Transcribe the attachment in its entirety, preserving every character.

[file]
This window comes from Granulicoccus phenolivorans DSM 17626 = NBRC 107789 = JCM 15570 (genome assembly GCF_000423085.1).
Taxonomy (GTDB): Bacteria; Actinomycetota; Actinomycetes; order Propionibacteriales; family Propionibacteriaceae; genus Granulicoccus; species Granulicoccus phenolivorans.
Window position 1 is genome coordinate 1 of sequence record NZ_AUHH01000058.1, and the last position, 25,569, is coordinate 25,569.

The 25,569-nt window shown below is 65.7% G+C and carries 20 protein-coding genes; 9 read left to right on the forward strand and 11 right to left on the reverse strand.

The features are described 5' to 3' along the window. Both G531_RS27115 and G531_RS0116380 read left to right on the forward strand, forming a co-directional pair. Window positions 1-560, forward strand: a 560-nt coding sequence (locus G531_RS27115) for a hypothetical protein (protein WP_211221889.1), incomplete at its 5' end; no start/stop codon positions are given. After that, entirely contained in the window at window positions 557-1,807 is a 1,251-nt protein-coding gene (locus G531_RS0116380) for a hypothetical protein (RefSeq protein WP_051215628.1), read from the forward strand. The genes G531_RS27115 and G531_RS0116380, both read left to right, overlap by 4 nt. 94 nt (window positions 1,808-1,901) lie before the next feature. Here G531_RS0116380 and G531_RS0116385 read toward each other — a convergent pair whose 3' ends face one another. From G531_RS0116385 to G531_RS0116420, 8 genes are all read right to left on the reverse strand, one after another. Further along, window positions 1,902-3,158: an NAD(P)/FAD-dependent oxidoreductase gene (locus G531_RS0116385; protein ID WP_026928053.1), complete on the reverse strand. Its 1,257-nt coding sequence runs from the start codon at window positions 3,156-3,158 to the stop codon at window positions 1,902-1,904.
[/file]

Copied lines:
This window comes from Granulicoccus phenolivorans DSM 17626 = NBRC 107789 = JCM 15570 (genome assembly GCF_000423085.1).
Taxonomy (GTDB): Bacteria; Actinomycetota; Actinomycetes; order Propionibacteriales; family Propionibacteriaceae; genus Granulicoccus; species Granulicoccus phenolivorans.
Window position 1 is genome coordinate 1 of sequence record NZ_AUHH01000058.1, and the last position, 25,569, is coordinate 25,569.

The 25,569-nt window shown below is 65.7% G+C and carries 20 protein-coding genes; 9 read left to right on the forward strand and 11 right to left on the reverse strand.

The features are described 5' to 3' along the window. Both G531_RS27115 and G531_RS0116380 read left to right on the forward strand, forming a co-directional pair. Window positions 1-560, forward strand: a 560-nt coding sequence (locus G531_RS27115) for a hypothetical protein (protein WP_211221889.1), incomplete at its 5' end; no start/stop codon positions are given. After that, entirely contained in the window at window positions 557-1,807 is a 1,251-nt protein-coding gene (locus G531_RS0116380) for a hypothetical protein (RefSeq protein WP_051215628.1), read from the forward strand. The genes G531_RS27115 and G531_RS0116380, both read left to right, overlap by 4 nt. 94 nt (window positions 1,808-1,901) lie before the next feature. Here G531_RS0116380 and G531_RS0116385 read toward each other — a convergent pair whose 3' ends face one another. From G531_RS0116385 to G531_RS0116420, 8 genes are all read right to left on the reverse strand, one after another. Further along, window positions 1,902-3,158: an NAD(P)/FAD-dependent oxidoreductase gene (locus G531_RS0116385; protein ID WP_026928053.1), complete on the reverse strand. Its 1,257-nt coding sequence runs from the start codon at window positions 3,156-3,158 to the stop codon at window positions 1,902-1,904.